Age-related cognitive decline has been prevented in fruit flies with Alzheimer's gene mutation by treating them with drugs such as lithium, or by genetic manipulations that reduced nerve-cell signalling.
Researchers, led by Dr.Thomas A. Jongens associate professor of Genetics at the University of Pennsylvania School of Medicine, worked with the familial form of Alzheimer's disease (FAD), an aggressive form of the disease that is caused by mutations in one of the two copies of the presenilin (PS) or amyloid precursor protein (APP) genes.
Studies in animal models have previously shown that the FAD-linked PS mutations lead to less presenilin (psn) protein activity.
The researchers found that with age, the presenilin mutant - the Alzheimer's fruit fly model-lost the ability to learn and remember and that this age-onset cognitive deficit could be prevented by treating the flies with drugs, or by genetic manipulations that reduce metabotropic glutamate receptor (mGluR) signalling.
MGluR is located on the surface of neurons, including in the hippocampus - a major memory and learning center in the brain.
In addition, treatment of older flies with these same drugs reversed the age-dependent deficits.
"A clear advantage of the drugs used in this study is that one, lithium, is currently FDA approved for other indications and the other class of drugs, the mGluR antagonists, are currently in clinical trials in humans for the treatment of Fragile X syndrome," said a co-author of the study.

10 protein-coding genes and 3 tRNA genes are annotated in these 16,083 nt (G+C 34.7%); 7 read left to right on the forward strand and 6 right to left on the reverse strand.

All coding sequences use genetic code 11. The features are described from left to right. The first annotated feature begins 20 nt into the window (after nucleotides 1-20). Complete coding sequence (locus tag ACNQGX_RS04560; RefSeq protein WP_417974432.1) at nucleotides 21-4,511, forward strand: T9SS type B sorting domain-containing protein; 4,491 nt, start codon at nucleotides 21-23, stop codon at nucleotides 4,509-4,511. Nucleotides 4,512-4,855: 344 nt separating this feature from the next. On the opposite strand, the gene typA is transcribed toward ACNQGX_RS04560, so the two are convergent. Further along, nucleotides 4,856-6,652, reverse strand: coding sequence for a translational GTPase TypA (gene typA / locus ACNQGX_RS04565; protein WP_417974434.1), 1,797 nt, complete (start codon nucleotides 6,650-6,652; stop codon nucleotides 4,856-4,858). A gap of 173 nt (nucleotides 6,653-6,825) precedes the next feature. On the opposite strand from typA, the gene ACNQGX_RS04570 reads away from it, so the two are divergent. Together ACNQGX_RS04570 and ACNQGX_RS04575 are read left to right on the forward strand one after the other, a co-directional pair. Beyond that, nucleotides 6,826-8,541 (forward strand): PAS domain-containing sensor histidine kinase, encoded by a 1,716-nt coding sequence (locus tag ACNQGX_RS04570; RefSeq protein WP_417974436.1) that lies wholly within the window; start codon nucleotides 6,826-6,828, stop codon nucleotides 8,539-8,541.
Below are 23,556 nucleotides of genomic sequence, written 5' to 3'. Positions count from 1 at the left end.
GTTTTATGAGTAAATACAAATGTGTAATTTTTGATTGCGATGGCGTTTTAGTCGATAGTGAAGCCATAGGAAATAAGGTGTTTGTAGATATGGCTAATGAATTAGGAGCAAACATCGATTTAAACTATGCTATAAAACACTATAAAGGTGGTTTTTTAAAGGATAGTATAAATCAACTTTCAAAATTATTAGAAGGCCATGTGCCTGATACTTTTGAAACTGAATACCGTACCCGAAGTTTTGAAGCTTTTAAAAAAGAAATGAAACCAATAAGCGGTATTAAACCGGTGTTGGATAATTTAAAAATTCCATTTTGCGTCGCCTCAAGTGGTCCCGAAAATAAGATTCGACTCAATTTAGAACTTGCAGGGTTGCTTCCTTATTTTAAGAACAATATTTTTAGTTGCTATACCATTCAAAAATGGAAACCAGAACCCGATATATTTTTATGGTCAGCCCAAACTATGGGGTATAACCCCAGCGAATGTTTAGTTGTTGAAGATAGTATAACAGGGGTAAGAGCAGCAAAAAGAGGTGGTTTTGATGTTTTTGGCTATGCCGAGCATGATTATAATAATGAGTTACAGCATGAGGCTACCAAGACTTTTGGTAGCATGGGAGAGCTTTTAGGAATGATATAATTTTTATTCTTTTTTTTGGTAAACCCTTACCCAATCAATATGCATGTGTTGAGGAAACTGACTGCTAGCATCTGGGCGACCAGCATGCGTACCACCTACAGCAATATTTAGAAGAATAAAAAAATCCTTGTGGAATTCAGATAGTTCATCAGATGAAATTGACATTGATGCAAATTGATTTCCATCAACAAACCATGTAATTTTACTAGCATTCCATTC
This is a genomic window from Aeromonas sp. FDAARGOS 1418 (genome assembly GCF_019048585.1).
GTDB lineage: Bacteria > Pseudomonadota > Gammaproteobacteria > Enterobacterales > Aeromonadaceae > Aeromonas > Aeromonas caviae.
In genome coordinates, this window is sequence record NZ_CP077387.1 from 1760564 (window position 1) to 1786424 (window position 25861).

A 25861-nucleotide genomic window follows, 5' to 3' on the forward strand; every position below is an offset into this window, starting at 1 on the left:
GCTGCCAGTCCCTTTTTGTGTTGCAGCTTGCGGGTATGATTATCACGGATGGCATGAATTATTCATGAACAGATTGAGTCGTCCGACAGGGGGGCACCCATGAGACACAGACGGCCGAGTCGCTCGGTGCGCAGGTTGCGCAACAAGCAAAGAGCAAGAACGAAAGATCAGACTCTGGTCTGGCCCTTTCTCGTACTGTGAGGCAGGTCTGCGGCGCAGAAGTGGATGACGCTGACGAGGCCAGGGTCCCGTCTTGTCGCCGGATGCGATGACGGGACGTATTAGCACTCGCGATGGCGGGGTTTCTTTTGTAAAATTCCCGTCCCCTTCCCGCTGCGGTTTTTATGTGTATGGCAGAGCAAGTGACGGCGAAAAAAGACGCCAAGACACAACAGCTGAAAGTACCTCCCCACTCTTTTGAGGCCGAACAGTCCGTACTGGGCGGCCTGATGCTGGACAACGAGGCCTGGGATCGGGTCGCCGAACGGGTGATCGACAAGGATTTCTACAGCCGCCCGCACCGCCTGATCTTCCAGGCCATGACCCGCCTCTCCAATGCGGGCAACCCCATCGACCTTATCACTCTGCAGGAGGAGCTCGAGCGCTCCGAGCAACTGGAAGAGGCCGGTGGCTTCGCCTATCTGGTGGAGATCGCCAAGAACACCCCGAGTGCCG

"We demonstrate that these treatments, even when begun after the onset of cognitive impairment, can reverse memory deficits. This indicates that there is a window of time during which memory is impaired, but the cellular function can still be rescued with proper treatment, again allowing for the ability to form proper memory. This is a critical finding since in humans Alzheimer's is diagnosed only clinically after the onset of cognitive impairment. So, this finding may indicate that even at the point of early memory impairment, the disease may be reversible," added another co-author.
The study findings are published in this week's issue of the Journal of Neuroscience.